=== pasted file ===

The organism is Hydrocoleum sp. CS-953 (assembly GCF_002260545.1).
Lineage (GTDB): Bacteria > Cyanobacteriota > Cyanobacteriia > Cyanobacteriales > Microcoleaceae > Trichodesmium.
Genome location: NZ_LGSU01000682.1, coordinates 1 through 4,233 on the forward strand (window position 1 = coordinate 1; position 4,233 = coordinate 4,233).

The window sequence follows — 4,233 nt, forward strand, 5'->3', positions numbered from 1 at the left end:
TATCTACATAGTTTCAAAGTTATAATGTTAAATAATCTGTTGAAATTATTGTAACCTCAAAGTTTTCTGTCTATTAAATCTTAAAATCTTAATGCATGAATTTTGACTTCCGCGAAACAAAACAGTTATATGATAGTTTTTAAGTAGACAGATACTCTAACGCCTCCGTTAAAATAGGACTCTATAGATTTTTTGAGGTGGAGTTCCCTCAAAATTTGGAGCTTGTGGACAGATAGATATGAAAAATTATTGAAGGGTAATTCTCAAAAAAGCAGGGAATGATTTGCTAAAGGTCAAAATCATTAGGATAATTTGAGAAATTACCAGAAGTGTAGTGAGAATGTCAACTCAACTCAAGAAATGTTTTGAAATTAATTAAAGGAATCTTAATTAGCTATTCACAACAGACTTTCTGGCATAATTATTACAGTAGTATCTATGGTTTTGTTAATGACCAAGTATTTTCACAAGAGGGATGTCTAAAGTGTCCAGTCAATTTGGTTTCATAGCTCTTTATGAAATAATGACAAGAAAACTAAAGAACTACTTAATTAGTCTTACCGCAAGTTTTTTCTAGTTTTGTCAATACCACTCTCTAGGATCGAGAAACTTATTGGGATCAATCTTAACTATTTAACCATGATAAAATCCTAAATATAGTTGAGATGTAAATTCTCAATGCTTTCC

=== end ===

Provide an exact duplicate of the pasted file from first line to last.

The organism is Hydrocoleum sp. CS-953 (assembly GCF_002260545.1).
Lineage (GTDB): Bacteria > Cyanobacteriota > Cyanobacteriia > Cyanobacteriales > Microcoleaceae > Trichodesmium.
Genome location: NZ_LGSU01000682.1, coordinates 1 through 4,233 on the forward strand (window position 1 = coordinate 1; position 4,233 = coordinate 4,233).

The window sequence follows — 4,233 nt, forward strand, 5'->3', positions numbered from 1 at the left end:
TATCTACATAGTTTCAAAGTTATAATGTTAAATAATCTGTTGAAATTATTGTAACCTCAAAGTTTTCTGTCTATTAAATCTTAAAATCTTAATGCATGAATTTTGACTTCCGCGAAACAAAACAGTTATATGATAGTTTTTAAGTAGACAGATACTCTAACGCCTCCGTTAAAATAGGACTCTATAGATTTTTTGAGGTGGAGTTCCCTCAAAATTTGGAGCTTGTGGACAGATAGATATGAAAAATTATTGAAGGGTAATTCTCAAAAAAGCAGGGAATGATTTGCTAAAGGTCAAAATCATTAGGATAATTTGAGAAATTACCAGAAGTGTAGTGAGAATGTCAACTCAACTCAAGAAATGTTTTGAAATTAATTAAAGGAATCTTAATTAGCTATTCACAACAGACTTTCTGGCATAATTATTACAGTAGTATCTATGGTTTTGTTAATGACCAAGTATTTTCACAAGAGGGATGTCTAAAGTGTCCAGTCAATTTGGTTTCATAGCTCTTTATGAAATAATGACAAGAAAACTAAAGAACTACTTAATTAGTCTTACCGCAAGTTTTTTCTAGTTTTGTCAATACCACTCTCTAGGATCGAGAAACTTATTGGGATCAATCTTAACTATTTAACCATGATAAAATCCTAAATATAGTTGAGATGTAAATTCTCAATGCTTTCC